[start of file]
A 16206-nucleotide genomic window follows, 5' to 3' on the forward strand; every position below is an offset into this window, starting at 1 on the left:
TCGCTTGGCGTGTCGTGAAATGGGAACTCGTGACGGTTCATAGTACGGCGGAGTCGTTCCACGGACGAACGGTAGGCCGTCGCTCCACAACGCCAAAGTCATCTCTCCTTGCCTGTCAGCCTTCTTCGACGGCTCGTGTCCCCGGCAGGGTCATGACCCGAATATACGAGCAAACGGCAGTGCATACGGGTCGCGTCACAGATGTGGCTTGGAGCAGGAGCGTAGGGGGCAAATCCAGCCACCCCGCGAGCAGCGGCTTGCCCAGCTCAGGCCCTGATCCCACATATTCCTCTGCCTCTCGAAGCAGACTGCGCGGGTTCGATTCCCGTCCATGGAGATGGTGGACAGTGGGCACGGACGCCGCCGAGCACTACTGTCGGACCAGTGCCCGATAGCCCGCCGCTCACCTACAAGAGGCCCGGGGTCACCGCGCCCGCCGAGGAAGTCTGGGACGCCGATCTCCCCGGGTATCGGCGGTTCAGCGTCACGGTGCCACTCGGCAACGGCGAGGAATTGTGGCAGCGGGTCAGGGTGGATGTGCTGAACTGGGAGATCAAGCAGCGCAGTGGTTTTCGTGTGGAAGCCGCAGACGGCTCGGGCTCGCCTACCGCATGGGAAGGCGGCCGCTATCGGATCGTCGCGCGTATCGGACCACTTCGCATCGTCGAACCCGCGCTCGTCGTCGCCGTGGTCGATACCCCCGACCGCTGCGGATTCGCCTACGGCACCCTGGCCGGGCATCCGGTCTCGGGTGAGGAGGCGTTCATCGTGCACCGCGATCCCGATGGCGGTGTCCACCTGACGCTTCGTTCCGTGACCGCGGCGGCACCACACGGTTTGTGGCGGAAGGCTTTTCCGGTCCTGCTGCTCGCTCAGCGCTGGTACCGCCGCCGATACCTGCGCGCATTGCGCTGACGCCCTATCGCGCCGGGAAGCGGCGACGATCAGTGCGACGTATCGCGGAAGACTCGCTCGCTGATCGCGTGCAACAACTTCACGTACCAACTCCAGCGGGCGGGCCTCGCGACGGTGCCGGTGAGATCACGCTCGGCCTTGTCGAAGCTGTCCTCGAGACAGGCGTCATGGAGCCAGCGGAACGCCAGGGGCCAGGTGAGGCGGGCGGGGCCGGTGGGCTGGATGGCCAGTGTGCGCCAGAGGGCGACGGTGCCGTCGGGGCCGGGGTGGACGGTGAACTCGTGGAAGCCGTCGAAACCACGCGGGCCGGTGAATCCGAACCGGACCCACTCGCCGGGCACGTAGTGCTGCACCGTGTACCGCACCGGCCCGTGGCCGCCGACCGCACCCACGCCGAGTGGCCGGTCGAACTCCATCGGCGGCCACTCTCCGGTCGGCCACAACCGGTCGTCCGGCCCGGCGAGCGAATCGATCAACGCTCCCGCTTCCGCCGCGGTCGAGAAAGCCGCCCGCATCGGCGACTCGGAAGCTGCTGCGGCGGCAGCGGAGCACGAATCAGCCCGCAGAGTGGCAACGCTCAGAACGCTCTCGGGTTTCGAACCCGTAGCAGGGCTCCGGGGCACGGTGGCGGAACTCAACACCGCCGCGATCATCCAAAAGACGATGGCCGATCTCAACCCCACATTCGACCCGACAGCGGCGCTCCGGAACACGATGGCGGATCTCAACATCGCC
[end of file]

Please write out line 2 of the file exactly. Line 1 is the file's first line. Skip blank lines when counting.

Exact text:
TCGCTTGGCGTGTCGTGAAATGGGAACTCGTGACGGTTCATAGTACGGCGGAGTCGTTCCACGGACGAACGGTAGGCCGTCGCTCCACAACGCCAAAGTCATCTCTCCTTGCCTGTCAGCCTTCTTCGACGGCTCGTGTCCCCGGCAGGGTCATGACCCGAATATACGAGCAAACGGCAGTGCATACGGGTCGCGTCACAGATGTGGCTTGGAGCAGGAGCGTAGGGGGCAAATCCAGCCACCCCGCGAGCAGCGGCTTGCCCAGCTCAGGCCCTGATCCCACATATTCCTCTGCCTCTCGAAGCAGACTGCGCGGGTTCGATTCCCGTCCATGGAGATGGTGGACAGTGGGCACGGACGCCGCCGAGCACTACTGTCGGACCAGTGCCCGATAGCCCGCCGCTCACCTACAAGAGGCCCGGGGTCACCGCGCCCGCCGAGGAAGTCTGGGACGCCGATCTCCCCGGGTATCGGCGGTTCAGCGTCACGGTGCCACTCGGCAACGGCGAGGAATTGTGGCAGCGGGTCAGGGTGGATGTGCTGAACTGGGAGATCAAGCAGCGCAGTGGTTTTCGTGTGGAAGCCGCAGACGGCTCGGGCTCGCCTACCGCATGGGAAGGCGGCCGCTATCGGATCGTCGCGCGTATCGGACCACTTCGCATCGTCGAACCCGCGCTCGTCGTCGCCGTGGTCGATACCCCCGACCGCTGCGGATTCGCCTACGGCACCCTGGCCGGGCATCCGGTCTCGGGTGAGGAGGCGTTCATCGTGCACCGCGATCCCGATGGCGGTGTCCACCTGACGCTTCGTTCCGTGACCGCGGCGGCACCACACGGTTTGTGGCGGAAGGCTTTTCCGGTCCTGCTGCTCGCTCAGCGCTGGTACCGCCGCCGATACCTGCGCGCATTGCGCTGACGCCCTATCGCGCCGGGAAGCGGCGACGATCAGTGCGACGTATCGCGGAAGACTCGCTCGCTGATCGCGTGCAACAACTTCACGTACCAACTCCAGCGGGCGGGCCTCGCGACGGTGCCGGTGAGATCACGCTCGGCCTTGTCGAAGCTGTCCTCGAGACAGGCGTCATGGAGCCAGCGGAACGCCAGGGGCCAGGTGAGGCGGGCGGGGCCGGTGGGCTGGATGGCCAGTGTGCGCCAGAGGGCGACGGTGCCGTCGGGGCCGGGGTGGACGGTGAACTCGTGGAAGCCGTCGAAACCACGCGGGCCGGTGAATCCGAACCGGACCCACTCGCCGGGCACGTAGTGCTGCACCGTGTACCGCACCGGCCCGTGGCCGCCGACCGCACCCACGCCGAGTGGCCGGTCGAACTCCATCGGCGGCCACTCTCCGGTCGGCCACAACCGGTCGTCCGGCCCGGCGAGCGAATCGATCAACGCTCCCGCTTCCGCCGCGGTCGAGAAAGCCGCCCGCATCGGCGACTCGGAAGCTGCTGCGGCGGCAGCGGAGCACGAATCAGCCCGCAGAGTGGCAACGCTCAGAACGCTCTCGGGTTTCGAACCCGTAGCAGGGCTCCGGGGCACGGTGGCGGAACTCAACACCGCCGCGATCATCCAAAAGACGATGGCCGATCTCAACCCCACATTCGACCCGACAGCGGCGCTCCGGAACACGATGGCGGATCTCAACATCGCC